The festival lacked somewhat. Hard to make a series of "cause booths" festive. Nevertheless they were important, just few.
The crowd was so much younger. And though they wore clothes suggestive of world weariness and contempt for the norm, they still looked as though they'd spent a few hours on their hair.
The parties weren't materializing at the early hours we attended. Perhaps we were just early but we began to surmise that the in-fighting among the organizers and the limited budget was having a trickle down affect on the attenders. Those who had "been there, done that" for years were just not as evident. The young definitely prevailed.
The crew did a great job on our over-the-top-for-a-politician-but-why-not-for-Pride convertible. Those gathered to escort our candidate down the parade route numbered over 20 and the average age wasn't much over that as well. They screamed and portioned out the beads with relish.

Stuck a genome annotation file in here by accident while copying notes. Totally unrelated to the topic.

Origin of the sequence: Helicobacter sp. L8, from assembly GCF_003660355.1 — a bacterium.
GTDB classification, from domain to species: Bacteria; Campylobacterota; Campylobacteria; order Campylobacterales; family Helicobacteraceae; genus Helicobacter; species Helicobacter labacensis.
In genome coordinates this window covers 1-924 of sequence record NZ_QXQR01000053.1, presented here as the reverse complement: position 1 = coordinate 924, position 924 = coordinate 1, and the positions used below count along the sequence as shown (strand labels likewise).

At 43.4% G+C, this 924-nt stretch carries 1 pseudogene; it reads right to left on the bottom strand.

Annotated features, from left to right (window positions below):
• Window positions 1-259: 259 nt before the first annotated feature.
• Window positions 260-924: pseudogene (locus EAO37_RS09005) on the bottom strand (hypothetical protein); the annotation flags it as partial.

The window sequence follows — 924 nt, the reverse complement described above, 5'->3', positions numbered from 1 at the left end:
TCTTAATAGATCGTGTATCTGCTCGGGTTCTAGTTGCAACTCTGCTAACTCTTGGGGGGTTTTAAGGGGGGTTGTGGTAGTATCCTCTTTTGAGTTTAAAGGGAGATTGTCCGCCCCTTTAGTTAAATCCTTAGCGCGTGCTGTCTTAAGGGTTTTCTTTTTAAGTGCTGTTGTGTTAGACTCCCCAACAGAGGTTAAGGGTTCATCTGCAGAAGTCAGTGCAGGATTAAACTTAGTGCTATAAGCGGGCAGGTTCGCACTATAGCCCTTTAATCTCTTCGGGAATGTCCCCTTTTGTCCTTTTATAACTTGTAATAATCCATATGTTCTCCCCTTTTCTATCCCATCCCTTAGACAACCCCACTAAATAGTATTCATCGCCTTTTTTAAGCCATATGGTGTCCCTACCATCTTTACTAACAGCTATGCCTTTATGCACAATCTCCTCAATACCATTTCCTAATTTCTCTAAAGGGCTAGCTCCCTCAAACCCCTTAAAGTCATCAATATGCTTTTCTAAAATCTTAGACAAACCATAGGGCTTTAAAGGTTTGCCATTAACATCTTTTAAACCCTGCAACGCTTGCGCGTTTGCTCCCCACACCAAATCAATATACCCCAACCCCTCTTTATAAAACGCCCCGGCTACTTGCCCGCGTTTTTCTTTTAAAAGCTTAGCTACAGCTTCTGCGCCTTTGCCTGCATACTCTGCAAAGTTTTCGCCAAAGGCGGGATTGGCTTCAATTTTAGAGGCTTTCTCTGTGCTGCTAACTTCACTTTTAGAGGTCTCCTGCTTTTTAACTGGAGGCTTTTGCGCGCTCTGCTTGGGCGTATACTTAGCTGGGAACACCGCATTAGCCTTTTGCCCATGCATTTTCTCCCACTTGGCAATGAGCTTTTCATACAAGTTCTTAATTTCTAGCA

I had a good time. I didn't have the best time I've ever had. At the end, I determined why.
I wasn't with the reason for my pride. Sure, I'm thrilled my candidate would rather the government stay out of the bedrooms. But, in many ways, I was working this parade, not experiencing it as I had in years gone by.
And my guys were in the crowd, not by my side. Oh, Roger was there and the best moment of the evening came as we made our way back to the cars. I was taking him to his and trying to maneuver traffic and simply reached for his hand.
"I'm proud to call you friend, my dear," I said. "No, I'm proud to call you family."
And with that we parted.
Others made their way to more parties and the kind of craziness that is usually associated with this parade. I went home and took a hot bath.